Snowmobiles, Cognitive Neuroscience and Training Design

by | Oct 11, 2020

John Boyd, the brilliant fighter pilot and strategist/warrior-monk, opened his lectures on strategy with this example:

“Imagine that you are —

  • on a ski slope with other skiers—retain this image
  • in Florida riding in an outboard motorboat—maybe even towing water-skiers—retain this image,
  • riding a bicycle on a nice spring day—retain this image, and
  • a parent taking your son to a department store and that you notice he is fascinated by the tractors or tanks with rubber caterpillar treads—retain this image.

Now let’s pull the:

  • skis off ski slope—discard and forget rest of image,
  • outboard motor out of motorboat—discard and forget rest of image,
  • handlebars off bicycle—discard and forget rest of image, and
  • rubber treads off toy tractors or tanks—discard and forget rest of image.

This leaves us with

  • skis,
  • outboard motor
  • handlebars, and
  • rubber treads.

Pulling all this together, what do we have?

-A snowmobile.

As Boyd points out, there are two distinct processes at work here. First we need to pull ideas apart and understand how they will work in different contexts (analysis), building a library of interesting tactics we can use in solving future problems. Second, we need to put these ideas back together in new combinations (synthesis), providing us with the opportunity to understand how apparently unrelated ideas and actions can be connected to one another.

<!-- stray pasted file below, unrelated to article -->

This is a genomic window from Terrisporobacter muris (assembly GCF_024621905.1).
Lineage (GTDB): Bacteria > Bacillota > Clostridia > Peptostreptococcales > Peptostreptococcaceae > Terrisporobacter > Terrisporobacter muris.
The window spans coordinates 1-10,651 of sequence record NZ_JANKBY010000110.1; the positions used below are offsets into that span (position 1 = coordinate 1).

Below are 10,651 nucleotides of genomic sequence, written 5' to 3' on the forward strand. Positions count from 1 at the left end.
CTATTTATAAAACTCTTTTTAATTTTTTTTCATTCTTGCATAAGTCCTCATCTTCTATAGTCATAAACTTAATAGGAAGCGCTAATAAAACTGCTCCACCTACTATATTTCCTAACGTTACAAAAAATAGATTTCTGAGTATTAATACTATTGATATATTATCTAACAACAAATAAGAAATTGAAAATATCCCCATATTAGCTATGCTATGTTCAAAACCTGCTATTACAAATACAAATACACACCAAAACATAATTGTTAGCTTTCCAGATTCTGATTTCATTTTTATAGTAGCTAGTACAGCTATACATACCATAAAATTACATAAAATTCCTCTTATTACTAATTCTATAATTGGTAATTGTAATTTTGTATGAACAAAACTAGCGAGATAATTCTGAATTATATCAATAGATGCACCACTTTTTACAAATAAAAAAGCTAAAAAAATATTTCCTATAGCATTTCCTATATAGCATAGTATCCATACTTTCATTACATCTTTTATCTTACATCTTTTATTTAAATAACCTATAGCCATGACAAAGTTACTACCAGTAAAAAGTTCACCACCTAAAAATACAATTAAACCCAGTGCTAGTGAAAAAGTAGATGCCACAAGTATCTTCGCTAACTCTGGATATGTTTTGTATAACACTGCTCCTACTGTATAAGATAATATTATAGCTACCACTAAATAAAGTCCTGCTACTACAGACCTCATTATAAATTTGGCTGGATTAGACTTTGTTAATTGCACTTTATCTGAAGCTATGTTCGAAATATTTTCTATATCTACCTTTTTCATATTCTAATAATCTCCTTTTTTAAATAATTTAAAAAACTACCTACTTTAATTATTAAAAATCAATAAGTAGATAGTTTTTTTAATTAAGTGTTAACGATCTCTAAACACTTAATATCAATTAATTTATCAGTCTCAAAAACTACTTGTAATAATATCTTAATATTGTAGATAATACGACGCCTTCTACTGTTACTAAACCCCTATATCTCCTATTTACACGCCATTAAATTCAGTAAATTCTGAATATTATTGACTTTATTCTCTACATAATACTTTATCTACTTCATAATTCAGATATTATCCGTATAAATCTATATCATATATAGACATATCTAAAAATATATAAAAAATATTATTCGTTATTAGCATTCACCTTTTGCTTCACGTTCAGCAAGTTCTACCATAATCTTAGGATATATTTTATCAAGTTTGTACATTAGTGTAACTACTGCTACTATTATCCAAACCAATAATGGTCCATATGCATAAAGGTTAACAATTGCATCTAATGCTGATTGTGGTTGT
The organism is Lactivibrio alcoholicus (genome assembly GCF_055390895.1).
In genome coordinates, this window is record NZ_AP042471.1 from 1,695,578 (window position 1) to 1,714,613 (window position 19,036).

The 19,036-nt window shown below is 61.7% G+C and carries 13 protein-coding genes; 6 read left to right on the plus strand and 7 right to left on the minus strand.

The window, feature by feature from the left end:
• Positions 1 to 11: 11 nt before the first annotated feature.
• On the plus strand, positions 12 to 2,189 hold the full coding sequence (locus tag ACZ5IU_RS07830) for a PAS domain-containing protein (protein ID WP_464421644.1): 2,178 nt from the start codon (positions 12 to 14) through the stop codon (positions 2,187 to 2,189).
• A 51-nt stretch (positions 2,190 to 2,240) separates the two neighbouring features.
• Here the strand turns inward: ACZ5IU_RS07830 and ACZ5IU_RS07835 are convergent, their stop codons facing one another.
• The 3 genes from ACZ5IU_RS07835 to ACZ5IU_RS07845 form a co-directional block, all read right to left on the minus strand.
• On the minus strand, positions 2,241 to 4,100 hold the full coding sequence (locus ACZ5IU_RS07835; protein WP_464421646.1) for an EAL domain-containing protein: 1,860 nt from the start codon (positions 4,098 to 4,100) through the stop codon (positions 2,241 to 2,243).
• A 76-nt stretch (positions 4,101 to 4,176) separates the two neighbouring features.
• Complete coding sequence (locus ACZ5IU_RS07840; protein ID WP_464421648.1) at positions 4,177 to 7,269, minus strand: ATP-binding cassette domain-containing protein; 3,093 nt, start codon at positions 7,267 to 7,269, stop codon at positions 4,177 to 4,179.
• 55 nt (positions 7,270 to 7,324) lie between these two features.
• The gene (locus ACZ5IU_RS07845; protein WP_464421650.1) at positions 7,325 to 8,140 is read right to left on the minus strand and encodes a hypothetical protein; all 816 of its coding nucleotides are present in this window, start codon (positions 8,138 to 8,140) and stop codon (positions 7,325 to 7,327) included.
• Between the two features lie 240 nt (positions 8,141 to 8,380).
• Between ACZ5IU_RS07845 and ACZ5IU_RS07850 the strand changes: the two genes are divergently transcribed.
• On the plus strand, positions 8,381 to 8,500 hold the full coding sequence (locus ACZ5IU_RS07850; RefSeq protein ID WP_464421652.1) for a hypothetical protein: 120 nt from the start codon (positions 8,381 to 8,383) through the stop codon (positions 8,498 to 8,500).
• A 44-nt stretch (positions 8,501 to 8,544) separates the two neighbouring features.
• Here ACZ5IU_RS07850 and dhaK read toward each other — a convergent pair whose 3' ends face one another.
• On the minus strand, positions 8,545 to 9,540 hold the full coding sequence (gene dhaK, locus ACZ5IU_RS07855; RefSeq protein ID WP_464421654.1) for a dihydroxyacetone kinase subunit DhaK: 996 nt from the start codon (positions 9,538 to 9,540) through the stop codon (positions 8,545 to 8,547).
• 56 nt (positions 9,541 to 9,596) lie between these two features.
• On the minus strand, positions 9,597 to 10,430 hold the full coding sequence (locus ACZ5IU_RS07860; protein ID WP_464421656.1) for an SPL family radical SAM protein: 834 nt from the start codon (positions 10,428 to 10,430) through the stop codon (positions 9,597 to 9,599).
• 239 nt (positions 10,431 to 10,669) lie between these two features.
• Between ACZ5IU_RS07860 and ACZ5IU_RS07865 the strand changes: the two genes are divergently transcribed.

How do we create a situation where we can make snowmobiles?

The paragraph above and the Boyd Lecture extract are excerpted from Peter Evan Greenwood’s excellent article found HERE:

I build snowmobiles with cognitive neuroscience and training. See my previous post HERE

Among the disciplines I drew on to solve the problem identified in that post are: martial arts, bodywork therapies, cognitive neuroscience, clinical therapy, vision training, medical research on zero-G effects, big game hunting and the hunting of humans.

The synthesis of disparate ideas into a mash-up of something new that provides a unique solution to difficult problems works in neuroscience based training just as in military strategy, chaos theory and business consulting.